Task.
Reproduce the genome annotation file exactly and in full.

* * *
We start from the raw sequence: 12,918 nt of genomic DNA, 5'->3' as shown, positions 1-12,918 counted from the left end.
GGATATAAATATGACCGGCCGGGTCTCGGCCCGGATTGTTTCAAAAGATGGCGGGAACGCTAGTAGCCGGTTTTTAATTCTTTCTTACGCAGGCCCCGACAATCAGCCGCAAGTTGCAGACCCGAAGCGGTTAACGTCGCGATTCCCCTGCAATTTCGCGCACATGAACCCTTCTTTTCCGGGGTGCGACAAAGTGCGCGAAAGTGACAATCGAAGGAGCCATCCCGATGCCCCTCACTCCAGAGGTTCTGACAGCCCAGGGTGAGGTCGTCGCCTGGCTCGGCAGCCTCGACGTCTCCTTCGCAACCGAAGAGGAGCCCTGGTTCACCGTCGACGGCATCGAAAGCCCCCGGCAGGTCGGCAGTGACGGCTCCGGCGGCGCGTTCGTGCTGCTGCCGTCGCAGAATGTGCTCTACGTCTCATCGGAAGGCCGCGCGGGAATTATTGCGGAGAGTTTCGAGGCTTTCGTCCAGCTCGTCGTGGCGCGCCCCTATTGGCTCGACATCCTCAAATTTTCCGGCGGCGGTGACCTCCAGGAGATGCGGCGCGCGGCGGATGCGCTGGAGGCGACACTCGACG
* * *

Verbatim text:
We start from the raw sequence: 12,918 nt of genomic DNA, 5'->3' as shown, positions 1-12,918 counted from the left end.
GGATATAAATATGACCGGCCGGGTCTCGGCCCGGATTGTTTCAAAAGATGGCGGGAACGCTAGTAGCCGGTTTTTAATTCTTTCTTACGCAGGCCCCGACAATCAGCCGCAAGTTGCAGACCCGAAGCGGTTAACGTCGCGATTCCCCTGCAATTTCGCGCACATGAACCCTTCTTTTCCGGGGTGCGACAAAGTGCGCGAAAGTGACAATCGAAGGAGCCATCCCGATGCCCCTCACTCCAGAGGTTCTGACAGCCCAGGGTGAGGTCGTCGCCTGGCTCGGCAGCCTCGACGTCTCCTTCGCAACCGAAGAGGAGCCCTGGTTCACCGTCGACGGCATCGAAAGCCCCCGGCAGGTCGGCAGTGACGGCTCCGGCGGCGCGTTCGTGCTGCTGCCGTCGCAGAATGTGCTCTACGTCTCATCGGAAGGCCGCGCGGGAATTATTGCGGAGAGTTTCGAGGCTTTCGTCCAGCTCGTCGTGGCGCGCCCCTATTGGCTCGACATCCTCAAATTTTCCGGCGGCGGTGACCTCCAGGAGATGCGGCGCGCGGCGGATGCGCTGGAGGCGACACTCGACG